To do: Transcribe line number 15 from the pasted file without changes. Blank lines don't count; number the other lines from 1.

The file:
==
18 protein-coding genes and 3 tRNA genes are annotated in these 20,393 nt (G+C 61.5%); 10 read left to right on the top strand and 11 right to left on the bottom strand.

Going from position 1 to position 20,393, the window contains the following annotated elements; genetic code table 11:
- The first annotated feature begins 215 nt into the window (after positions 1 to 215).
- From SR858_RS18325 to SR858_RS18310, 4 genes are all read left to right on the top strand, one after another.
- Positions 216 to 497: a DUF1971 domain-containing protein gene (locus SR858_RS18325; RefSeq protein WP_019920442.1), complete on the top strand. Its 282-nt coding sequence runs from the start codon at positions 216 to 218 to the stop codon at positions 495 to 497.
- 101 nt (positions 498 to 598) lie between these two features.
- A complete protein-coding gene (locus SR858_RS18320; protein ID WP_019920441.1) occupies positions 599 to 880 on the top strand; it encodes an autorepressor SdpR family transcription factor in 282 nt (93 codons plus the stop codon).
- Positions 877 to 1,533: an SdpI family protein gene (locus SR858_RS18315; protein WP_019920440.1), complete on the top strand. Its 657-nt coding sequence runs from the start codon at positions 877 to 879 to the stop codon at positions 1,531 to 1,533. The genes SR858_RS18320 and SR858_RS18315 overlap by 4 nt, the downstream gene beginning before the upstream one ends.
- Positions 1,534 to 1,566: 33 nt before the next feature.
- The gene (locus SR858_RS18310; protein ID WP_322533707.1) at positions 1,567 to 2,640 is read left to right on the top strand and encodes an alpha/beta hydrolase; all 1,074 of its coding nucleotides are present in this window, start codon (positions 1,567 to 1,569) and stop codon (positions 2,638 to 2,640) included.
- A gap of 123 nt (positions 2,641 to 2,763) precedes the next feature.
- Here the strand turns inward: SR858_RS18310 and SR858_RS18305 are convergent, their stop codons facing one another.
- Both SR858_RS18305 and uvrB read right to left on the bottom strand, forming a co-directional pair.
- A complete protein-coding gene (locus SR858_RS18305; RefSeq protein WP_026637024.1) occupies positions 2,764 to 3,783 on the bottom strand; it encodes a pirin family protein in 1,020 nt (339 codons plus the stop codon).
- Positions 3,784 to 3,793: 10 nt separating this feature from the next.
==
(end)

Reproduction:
- Positions 3,784 to 3,793: 10 nt separating this feature from the next.